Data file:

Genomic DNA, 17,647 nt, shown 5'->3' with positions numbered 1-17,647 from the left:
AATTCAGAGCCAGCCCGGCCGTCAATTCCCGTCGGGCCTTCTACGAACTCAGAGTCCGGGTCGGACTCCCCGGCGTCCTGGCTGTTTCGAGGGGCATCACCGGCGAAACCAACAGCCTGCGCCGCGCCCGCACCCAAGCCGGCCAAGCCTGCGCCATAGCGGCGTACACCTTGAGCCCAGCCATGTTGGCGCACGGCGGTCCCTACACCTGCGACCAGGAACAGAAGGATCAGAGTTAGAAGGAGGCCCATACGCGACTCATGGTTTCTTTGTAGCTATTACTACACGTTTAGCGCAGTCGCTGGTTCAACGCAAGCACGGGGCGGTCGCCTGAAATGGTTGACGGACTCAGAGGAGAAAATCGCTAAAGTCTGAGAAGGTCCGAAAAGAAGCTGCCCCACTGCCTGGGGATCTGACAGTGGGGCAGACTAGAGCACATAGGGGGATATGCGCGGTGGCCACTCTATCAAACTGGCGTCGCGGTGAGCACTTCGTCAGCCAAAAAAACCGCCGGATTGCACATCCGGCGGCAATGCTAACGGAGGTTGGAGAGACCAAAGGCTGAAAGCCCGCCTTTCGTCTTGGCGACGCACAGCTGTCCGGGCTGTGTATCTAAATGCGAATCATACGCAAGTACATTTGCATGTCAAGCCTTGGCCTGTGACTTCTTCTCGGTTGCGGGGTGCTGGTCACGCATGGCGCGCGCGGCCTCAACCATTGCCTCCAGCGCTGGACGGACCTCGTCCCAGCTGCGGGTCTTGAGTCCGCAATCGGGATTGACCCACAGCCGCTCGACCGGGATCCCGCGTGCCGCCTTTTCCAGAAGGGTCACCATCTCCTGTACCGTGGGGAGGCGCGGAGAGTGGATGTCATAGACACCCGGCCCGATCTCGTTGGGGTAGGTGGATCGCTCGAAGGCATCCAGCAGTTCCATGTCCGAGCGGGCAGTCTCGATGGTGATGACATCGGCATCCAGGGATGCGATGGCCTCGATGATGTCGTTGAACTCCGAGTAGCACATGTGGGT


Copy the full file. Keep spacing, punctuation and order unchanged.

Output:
Genomic DNA, 17,647 nt, shown 5'->3' with positions numbered 1-17,647 from the left:
AATTCAGAGCCAGCCCGGCCGTCAATTCCCGTCGGGCCTTCTACGAACTCAGAGTCCGGGTCGGACTCCCCGGCGTCCTGGCTGTTTCGAGGGGCATCACCGGCGAAACCAACAGCCTGCGCCGCGCCCGCACCCAAGCCGGCCAAGCCTGCGCCATAGCGGCGTACACCTTGAGCCCAGCCATGTTGGCGCACGGCGGTCCCTACACCTGCGACCAGGAACAGAAGGATCAGAGTTAGAAGGAGGCCCATACGCGACTCATGGTTTCTTTGTAGCTATTACTACACGTTTAGCGCAGTCGCTGGTTCAACGCAAGCACGGGGCGGTCGCCTGAAATGGTTGACGGACTCAGAGGAGAAAATCGCTAAAGTCTGAGAAGGTCCGAAAAGAAGCTGCCCCACTGCCTGGGGATCTGACAGTGGGGCAGACTAGAGCACATAGGGGGATATGCGCGGTGGCCACTCTATCAAACTGGCGTCGCGGTGAGCACTTCGTCAGCCAAAAAAACCGCCGGATTGCACATCCGGCGGCAATGCTAACGGAGGTTGGAGAGACCAAAGGCTGAAAGCCCGCCTTTCGTCTTGGCGACGCACAGCTGTCCGGGCTGTGTATCTAAATGCGAATCATACGCAAGTACATTTGCATGTCAAGCCTTGGCCTGTGACTTCTTCTCGGTTGCGGGGTGCTGGTCACGCATGGCGCGCGCGGCCTCAACCATTGCCTCCAGCGCTGGACGGACCTCGTCCCAGCTGCGGGTCTTGAGTCCGCAATCGGGATTGACCCACAGCCGCTCGACCGGGATCCCGCGTGCCGCCTTTTCCAGAAGGGTCACCATCTCCTGTACCGTGGGGAGGCGCGGAGAGTGGATGTCATAGACACCCGGCCCGATCTCGTTGGGGTAGGTGGATCGCTCGAAGGCATCCAGCAGTTCCATGTCCGAGCGGGCAGTCTCGATGGTGATGACATCGGCATCCAGGGATGCGATGGCCTCGATGATGTCGTTGAACTCCGAGTAGCACATGTGGGT